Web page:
Week_11_-_Open_Economy_Part_1 - 1 ECMA06 Open Economy (Part...

Info iconThis preview shows pages 1–6. Sign up to view the full content.

View Full Document Right Arrow Icon
1 ECMA06 – Open Economy (Part 1) Open Economy (Part 1) Outline What is the foreign exchange market? Discuss factors that affect demand for and supply of a country’s currency. Use of the demand and supply curves of C$ in the foreign exchange market to determine the value of C$. Discuss different exchange rate regimes. Go through a numerical example to show how changes in exchange rate affect the economy.
Background image of page 1

Info iconThis preview has intentionally blurred sections. Sign up to view the full version.

View Full DocumentRight Arrow Icon
2 The Foreign Exchange Market The foreign exchange market is the market where we exchange one currency for another, and the price in the market is the exchange rate, E. There are two ways to quote exchange rate: 1) The value of foreign currency, say US$, in C$ (i.e., # of C$ needed to exchange 1 US$), E C$ per US$ . 2) The value of C$ in US$ (i.e., # of US$ needed to exchange 1 C$), E US$ per C$ . In our class, exchange rate is quoted as the # of US$ needed to exchange 1 C$, E US$ per C$ . The relationship between these two quotations is: The exchange rate is determined by the forces of demand for and supply of C$ internationally . There is a big difference between the exchange rate and interest rate, do don’t get yourself confused!
Background image of page 2
3 ECMA06 – Open Economy (Part 1) Foreign Exchange Market vs. (Domestic) Money Market (International) Demand for C$ vs. (Domestic) Demand for Money Demand for C$ in the foreign exchange market comes from people who want to use foreign currency to buy C$ (i.e., mostly people who are outside Canada). They need C$ because they want to buy Canadian goods and/or Canadian assets . (Domestic) Demand for money , L(r, Y), is the demand for liquidity by people reside in Canada (i.e., Canadians who live in Canada). Demand for money comes from: 1) Canadians want to hold a portion of their wealth in the form of liquid assets such as cash. 2) We need to have cash in our pockets to facilitate our daily transactions .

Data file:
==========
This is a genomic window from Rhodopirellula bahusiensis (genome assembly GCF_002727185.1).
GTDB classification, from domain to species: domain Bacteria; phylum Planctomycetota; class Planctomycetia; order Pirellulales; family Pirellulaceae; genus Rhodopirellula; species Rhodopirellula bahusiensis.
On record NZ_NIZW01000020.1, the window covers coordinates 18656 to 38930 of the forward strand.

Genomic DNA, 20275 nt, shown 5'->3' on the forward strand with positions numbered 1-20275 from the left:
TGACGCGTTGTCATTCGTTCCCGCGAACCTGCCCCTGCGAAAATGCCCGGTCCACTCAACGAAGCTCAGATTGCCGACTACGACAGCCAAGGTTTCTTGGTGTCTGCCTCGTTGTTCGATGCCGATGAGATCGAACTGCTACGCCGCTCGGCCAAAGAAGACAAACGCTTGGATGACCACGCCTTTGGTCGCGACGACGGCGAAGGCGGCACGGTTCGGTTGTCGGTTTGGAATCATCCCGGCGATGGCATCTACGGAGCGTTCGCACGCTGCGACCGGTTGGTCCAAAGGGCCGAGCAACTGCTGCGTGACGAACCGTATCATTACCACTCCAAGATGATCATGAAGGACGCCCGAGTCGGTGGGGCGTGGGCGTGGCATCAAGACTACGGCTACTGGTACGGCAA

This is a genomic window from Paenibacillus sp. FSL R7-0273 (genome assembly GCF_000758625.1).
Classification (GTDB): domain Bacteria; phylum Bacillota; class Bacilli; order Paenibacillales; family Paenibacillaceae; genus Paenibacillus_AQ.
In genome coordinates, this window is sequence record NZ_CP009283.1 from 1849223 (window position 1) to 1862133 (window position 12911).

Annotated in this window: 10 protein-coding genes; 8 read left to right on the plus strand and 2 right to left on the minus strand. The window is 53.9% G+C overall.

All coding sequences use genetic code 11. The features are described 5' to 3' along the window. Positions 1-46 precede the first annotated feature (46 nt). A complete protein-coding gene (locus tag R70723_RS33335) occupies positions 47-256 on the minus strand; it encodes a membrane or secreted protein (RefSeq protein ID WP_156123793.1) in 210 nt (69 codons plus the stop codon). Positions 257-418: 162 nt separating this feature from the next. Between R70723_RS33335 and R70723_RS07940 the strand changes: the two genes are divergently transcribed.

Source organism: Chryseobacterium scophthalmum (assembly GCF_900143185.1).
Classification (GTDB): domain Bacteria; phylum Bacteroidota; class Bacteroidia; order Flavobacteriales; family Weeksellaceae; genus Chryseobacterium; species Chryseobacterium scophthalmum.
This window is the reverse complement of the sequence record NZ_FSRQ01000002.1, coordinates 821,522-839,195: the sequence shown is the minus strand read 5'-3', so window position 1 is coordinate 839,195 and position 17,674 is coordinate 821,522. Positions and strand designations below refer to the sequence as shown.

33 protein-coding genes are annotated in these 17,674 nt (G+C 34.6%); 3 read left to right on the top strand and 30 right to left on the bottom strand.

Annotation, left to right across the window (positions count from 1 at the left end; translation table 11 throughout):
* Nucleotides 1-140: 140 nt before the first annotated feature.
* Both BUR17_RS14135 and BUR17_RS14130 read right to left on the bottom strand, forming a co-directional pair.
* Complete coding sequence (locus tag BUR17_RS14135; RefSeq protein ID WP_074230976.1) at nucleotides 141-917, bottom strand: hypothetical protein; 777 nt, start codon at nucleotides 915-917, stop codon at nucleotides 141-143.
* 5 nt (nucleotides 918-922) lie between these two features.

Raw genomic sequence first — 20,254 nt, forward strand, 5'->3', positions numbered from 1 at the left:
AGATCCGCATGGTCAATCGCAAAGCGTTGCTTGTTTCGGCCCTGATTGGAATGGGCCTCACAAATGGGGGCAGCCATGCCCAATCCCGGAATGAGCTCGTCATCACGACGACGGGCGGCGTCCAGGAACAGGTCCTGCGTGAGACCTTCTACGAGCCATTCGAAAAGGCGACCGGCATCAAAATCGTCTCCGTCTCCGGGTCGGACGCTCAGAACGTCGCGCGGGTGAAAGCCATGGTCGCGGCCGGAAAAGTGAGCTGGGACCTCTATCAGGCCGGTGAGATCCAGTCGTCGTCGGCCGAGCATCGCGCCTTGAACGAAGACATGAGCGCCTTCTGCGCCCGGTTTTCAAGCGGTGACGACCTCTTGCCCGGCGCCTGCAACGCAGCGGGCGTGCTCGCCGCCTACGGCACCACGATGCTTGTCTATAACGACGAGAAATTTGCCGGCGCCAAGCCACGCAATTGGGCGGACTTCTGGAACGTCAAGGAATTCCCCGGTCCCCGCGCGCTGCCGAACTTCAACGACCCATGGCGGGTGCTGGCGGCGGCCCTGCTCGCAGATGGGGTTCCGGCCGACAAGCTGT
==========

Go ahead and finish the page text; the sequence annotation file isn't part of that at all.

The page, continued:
Background image of page 3

Info iconThis preview has intentionally blurred sections. Sign up to view the full version.

View Full DocumentRight Arrow Icon
4 (International) Supply of C$ vs. (Domestic) Supply of Money Supply of C$ in the foreign exchange market comes from people who want to use C$ to buy foreigners (i.e., usually Canadians). They need to sell C$ because they want to buy foreign goods and/or foreign assets . ( Domestic) Supply of money , MS, is determined by the Bank of Canada and the commercial/chartered banks (from the loan creation process). MS = Currency in circulation + Demand deposits.
Background image of page 4
5 ECMA06 – Open Economy (Part 1) A country’s BOP accounts summarize its international transactions with the rest of the world: By looking at these accounts, we will have an idea where the sources of the demand for and supply of a country’s currency come from. We know that whenever foreigners buy stuffs from us, there
Background image of page 5

Info iconThis preview has intentionally blurred sections. Sign up to view the full version.

View Full DocumentRight Arrow Icon
Image of page 6
This is the end of the preview. Sign up to access the rest of the document.

This note was uploaded on 12/21/2011 for the course ECONOMICS ECMA06 taught by Professor Dr.atamazaheri during the Spring '10 term at University of Toronto- Toronto.

Page1 / 22

Week_11_-_Open_Economy_Part_1 - 1 ECMA06 Open Economy (Part...

This preview shows document pages 1 - 6. Sign up to view the full document.

View Full Document Right Arrow Icon
Ask a homework question - tutors are online